Having a graphic novel guru for a husband is a big plus for a book lover like me. Since this is the genre I’m least familiar with, it helps to be guided by an expert. When I asked hubby for a recommendation on what graphic novel I should read from his collection, he gave me DC’s “Absolute Kingdom Come”.
I don’t really know how to make a “proper” review for graphic novels so I’ll just simply give you my two cents’ worth from a fiction lover’s perspective.
The end of the world with the superheroes at the helm is the main plot of this graphic novel. When Superman sort of “bailed out” on mankind, a new generation of impulsive reckless heroes took over the planet. Initially acting out of noble intentions to fill in the Man of Steel’s shoes, unlimited power made them insolent and abusive. They attacked without being provoked and they crossed that thin fine line between imposing discipline and violence. Wonder Woman sought Superman’s help and convinced him to be involved and restore order again. He and the Justice League eventually joined forces and battled with these delinquent heroes.
Graphic novel or not, it all boils down to STORYLINE at the end of the day. No matter how good the illustration is if the story is awful then it simply nullifies the artwork. I have to say though that Alex Ross’ art was nothing short of superb. He’s a master of hues and an impeccable illustrator. Having said that, here you’ve got an amazing visual anchored firmly to a brilliant storyline. This graphic novel has the elements of what a good story is all about. The plot is not linear; it has multiple turning points that became mini climaxes, building up to the final one. There’s the conflict between Superman and Batman, there’s the tension between Wonder Woman and the Amazons, there’s that inner battle in Captain Marvel’s head, and other sinister schemes in between.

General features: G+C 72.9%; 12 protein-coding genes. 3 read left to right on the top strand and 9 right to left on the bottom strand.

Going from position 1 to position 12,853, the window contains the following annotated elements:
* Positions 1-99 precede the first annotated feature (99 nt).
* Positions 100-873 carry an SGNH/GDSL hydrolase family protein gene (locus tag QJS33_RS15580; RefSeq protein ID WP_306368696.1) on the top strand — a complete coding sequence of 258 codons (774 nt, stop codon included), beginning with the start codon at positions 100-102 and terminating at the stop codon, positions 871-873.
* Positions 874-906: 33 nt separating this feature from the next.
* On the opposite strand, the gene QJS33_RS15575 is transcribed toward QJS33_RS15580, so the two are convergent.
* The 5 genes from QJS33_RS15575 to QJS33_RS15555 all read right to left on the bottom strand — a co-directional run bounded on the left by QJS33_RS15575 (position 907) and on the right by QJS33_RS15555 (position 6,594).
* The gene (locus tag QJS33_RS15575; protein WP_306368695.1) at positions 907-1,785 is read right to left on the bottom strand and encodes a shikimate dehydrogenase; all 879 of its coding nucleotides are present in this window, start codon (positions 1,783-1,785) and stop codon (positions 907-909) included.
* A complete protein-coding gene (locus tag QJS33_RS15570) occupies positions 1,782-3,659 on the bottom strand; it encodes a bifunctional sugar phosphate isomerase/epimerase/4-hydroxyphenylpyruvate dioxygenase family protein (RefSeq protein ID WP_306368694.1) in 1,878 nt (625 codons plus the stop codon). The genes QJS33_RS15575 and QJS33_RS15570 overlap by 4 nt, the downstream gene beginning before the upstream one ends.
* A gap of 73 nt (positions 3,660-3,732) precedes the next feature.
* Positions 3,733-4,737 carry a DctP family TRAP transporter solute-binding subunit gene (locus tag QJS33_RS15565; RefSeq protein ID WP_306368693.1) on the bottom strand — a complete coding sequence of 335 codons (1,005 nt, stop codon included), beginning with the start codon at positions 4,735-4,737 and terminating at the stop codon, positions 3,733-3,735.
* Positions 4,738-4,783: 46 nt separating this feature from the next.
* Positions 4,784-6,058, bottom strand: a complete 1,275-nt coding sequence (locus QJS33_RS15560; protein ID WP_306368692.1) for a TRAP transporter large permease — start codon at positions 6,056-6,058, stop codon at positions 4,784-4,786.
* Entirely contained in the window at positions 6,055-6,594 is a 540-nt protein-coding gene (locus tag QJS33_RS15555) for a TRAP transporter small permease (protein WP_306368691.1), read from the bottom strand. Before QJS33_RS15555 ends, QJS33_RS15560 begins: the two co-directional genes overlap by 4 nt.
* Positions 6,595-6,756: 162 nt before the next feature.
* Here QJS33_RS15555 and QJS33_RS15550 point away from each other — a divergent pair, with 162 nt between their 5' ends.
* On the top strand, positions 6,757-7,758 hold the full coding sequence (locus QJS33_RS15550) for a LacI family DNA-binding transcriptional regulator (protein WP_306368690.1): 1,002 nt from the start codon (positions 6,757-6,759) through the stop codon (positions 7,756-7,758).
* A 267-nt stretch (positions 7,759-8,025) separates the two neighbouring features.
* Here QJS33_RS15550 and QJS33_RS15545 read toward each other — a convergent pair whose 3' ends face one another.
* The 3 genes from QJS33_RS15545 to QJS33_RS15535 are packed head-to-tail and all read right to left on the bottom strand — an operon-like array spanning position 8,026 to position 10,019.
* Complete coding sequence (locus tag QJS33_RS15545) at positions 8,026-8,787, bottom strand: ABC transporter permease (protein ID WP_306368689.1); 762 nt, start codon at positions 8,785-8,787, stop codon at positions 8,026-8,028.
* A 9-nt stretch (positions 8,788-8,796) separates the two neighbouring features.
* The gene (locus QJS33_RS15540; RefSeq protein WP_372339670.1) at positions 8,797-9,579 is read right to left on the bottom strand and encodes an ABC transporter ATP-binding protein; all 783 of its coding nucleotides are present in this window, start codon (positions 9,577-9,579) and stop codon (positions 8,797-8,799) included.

Told from Pastor Norman McCay’s perspective, he was being guided Spectre—the Spirit of Vengeance—who shows him the condemned and the redeemed while urging him to make a judgment on the events at hand. Using the Armageddon text in Revelation, writer Mark Waid seamlessly merged its symbolisms to the story. I like Waid’s fusion of the biblical with the fictional without going overboard. End-of-the-world plots have the potential to overkill but in this graphic novel Waid restrained himself just enough to make the story both plausible and imaginative.
The road toward the ending was not without boldness and heroism. Tragedy was inevitable but the execution was outstanding. Just when you thought the story’s over, this graphic novel ends with a new beginning, opening new possibilities for more compelling stories in the future.